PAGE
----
A June 17 R&L front-page story was titled "The Lake Turns 50," referring, of course, to the great inland sea bordering the southwestern quarter of Iredell — Lake Norman. I am not sure why the celebration of the lake's creation is taking place this year, rather than next year. Probably it is because on July 3, 1963, the Cowan's Ford Dam was first opened for the generation of hydroelectric power, and so marks the official completion date of the lake by Duke officials.
A half century ago, give or take a year, two months and a few days, Lake Norman was officially dedicated as North Carolina's largest lake, man-made or otherwise, and I, your humble columnist, was there at the dedication ceremony for Cowan's Ford Dam and Lake Norman. The time was noon and the date was Tuesday, Sept. 29, 1964, more than a year after the July 1963 lake completion date.
Besides myself, my wife-to-be Judy and some 80 other members of the Mooresville High School Band, under the direction of Mr. Robert O. Klepfer, were there to provide some music for the occasion.
North Carolina Gov. Terry Sanford had been invited to make the main address. Sanford also took the occasion to take up the baton and "direct" the MHS band in a march. To be honest, Gov. Sanford was a better governor than he was a band conductor and we in the band basically followed the tempo set by our percussion section and ignored the governor's somewhat erratic arm waving. I am glad to report that our playing and the governor's arm waving ceased at the same time. The crowd applauded respectfully.
The dedication of the dam at the site of a Revolutionary War battle was the culmination of a decades-long project to make the Catawba River what was touted to be the "most electrified river in the world." It may still hold that title.
For several years previous to that day with the governor, my father, mother, brother and I had often driven out to the site of the up-coming lake, usually going on Sunday afternoons, to see how far the lake had risen since we had last driven west from our home in Mooresville. We had seen how giant machines had cleared what was to be the lake bottom. After all, no one would like a log or part of a house to suddenly bob up on the surface in front of a motor boat or water skier. We looked for arrowheads along the advancing shoreline and ventured into abandoned buildings that were to be razed. Every time we went there, the water level had come up a few feet; markers that had been visible a week or two ago were now submerged.
Although Duke Power (now Duke Energy) officials had planned the development of the Catawba for decades, it was in the May 23, 1957, issue of the Mooresville Tribune that the projected lake was officially announced. That day's headline read: "Shoreline of Duke Lake Will Be About Five Miles from Town."
Few remember that initially this body of water was to be called "Cowan's Ford Lake," but the name finally settled upon would be "Lake Norman," its 32,510 watery acres honoring a former president of Duke Power, Norman Atwater Cocke. Cocke was present at the ceremony to hear the band and the governor.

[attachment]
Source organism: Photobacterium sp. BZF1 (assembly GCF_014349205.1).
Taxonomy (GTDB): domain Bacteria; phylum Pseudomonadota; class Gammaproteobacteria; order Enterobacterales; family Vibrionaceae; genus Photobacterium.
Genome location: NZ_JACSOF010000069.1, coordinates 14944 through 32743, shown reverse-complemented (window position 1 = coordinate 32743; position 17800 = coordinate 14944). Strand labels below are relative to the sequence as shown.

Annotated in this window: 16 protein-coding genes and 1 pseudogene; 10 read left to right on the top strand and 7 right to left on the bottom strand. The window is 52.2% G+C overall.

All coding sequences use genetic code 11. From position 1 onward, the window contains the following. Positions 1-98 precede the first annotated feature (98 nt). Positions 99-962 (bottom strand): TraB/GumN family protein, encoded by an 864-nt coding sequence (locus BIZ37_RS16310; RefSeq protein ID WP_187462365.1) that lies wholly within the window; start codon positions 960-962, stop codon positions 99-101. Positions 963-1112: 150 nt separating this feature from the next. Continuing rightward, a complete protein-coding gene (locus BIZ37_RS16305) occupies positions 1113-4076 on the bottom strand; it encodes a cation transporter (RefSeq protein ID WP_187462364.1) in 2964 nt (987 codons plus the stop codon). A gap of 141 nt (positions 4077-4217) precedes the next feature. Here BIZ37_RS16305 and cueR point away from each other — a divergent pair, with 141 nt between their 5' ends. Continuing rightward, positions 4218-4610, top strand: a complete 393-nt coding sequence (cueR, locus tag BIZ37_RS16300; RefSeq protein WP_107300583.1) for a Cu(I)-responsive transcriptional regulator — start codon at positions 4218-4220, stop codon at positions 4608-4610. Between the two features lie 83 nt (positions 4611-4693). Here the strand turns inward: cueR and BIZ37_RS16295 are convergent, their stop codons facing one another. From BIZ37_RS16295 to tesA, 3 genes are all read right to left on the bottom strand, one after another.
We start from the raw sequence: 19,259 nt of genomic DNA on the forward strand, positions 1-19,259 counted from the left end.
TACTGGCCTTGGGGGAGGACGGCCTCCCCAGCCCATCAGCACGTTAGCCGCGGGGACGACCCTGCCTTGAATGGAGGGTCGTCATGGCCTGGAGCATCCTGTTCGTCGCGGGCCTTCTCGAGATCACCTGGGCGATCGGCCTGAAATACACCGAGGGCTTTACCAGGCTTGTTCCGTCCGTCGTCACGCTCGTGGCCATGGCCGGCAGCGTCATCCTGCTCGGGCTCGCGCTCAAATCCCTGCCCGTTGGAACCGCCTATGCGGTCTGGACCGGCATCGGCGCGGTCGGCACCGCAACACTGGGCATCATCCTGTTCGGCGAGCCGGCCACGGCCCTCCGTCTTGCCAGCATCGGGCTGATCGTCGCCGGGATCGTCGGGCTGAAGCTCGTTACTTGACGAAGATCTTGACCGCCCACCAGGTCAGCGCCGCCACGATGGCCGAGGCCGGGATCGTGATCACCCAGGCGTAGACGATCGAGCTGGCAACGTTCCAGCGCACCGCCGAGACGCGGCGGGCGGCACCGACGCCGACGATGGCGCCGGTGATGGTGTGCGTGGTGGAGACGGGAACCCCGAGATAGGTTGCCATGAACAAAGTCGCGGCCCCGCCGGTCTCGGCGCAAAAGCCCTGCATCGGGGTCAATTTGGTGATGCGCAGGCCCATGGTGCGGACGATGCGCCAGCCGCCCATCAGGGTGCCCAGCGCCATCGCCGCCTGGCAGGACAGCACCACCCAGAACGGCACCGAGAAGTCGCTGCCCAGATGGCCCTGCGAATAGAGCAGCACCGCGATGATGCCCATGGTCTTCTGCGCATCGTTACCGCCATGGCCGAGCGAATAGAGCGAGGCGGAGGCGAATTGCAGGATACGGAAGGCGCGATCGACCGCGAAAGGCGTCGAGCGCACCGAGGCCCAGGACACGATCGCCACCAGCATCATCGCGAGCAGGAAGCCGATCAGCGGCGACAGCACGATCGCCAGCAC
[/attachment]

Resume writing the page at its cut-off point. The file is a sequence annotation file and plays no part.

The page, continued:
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Although I have the complete speech given that day by the governor courtesy of the state department of cultural resources, let me draw attention to something Sanford mentioned that has relevance today.
In speaking of Duke's investments, Sanford said, "Industrial development of this magnitude, with accompanying population increases, will require the parallel expansion of our educational facilities to develop the human resources and talents necessary to solve the technological and human-relations problems that will come with this growth."
Sanford continued, "Our system of community colleges, industrial education centers and facilities to provide advanced technical education must be strengthened to meet this challenge. Along this line we in North Carolina are now moving into the full stream of industrialization. What is happening here today underscores the urgency of our educational program at every level and tells again why we have greatly increased our support both for public schools and for state supported institutions of higher learning. There is an enduring partnership between industry and education, for in order for free enterprise to work, the individual must have the opportunity to develop his capacities."
That's what our governor said at the dedication of the dam and the lake on Sept. 29, 1964. Sanford is remembered as an education-friendly governor. Sanford was president of Duke University from 1969 to 1985 and then a U.S. senator from 1986–1993.
You have to ask yourself: Has the state of North Carolina and Iredell County developed and expanded educational facilities and ensured a steady supply of adequately trained and adequately paid professional teachers and support personnel to provide students with an advanced technical education?
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Besides Iredell, Lake Norman borders Mecklenburg, Lincoln and Catawba counties. Construction of the dam was begun in 1957. Its total length is 7,387 feet, which includes the earthen dams. The 130-foot high concrete portion is 1,279 feet long. At full pond, the lake would have some 520 miles of shoreline.
In 1964, Duke Power already had 13 hydroelectric power plants and two major steam-generating stations on the Catawba. Plant Marshall Steam Station was yet to come on line. Cowan's Ford was viewed as being "the last feasible site" for development of power generation on the Catawba River.
O.C. Stonestreet is a columnist for the R&L.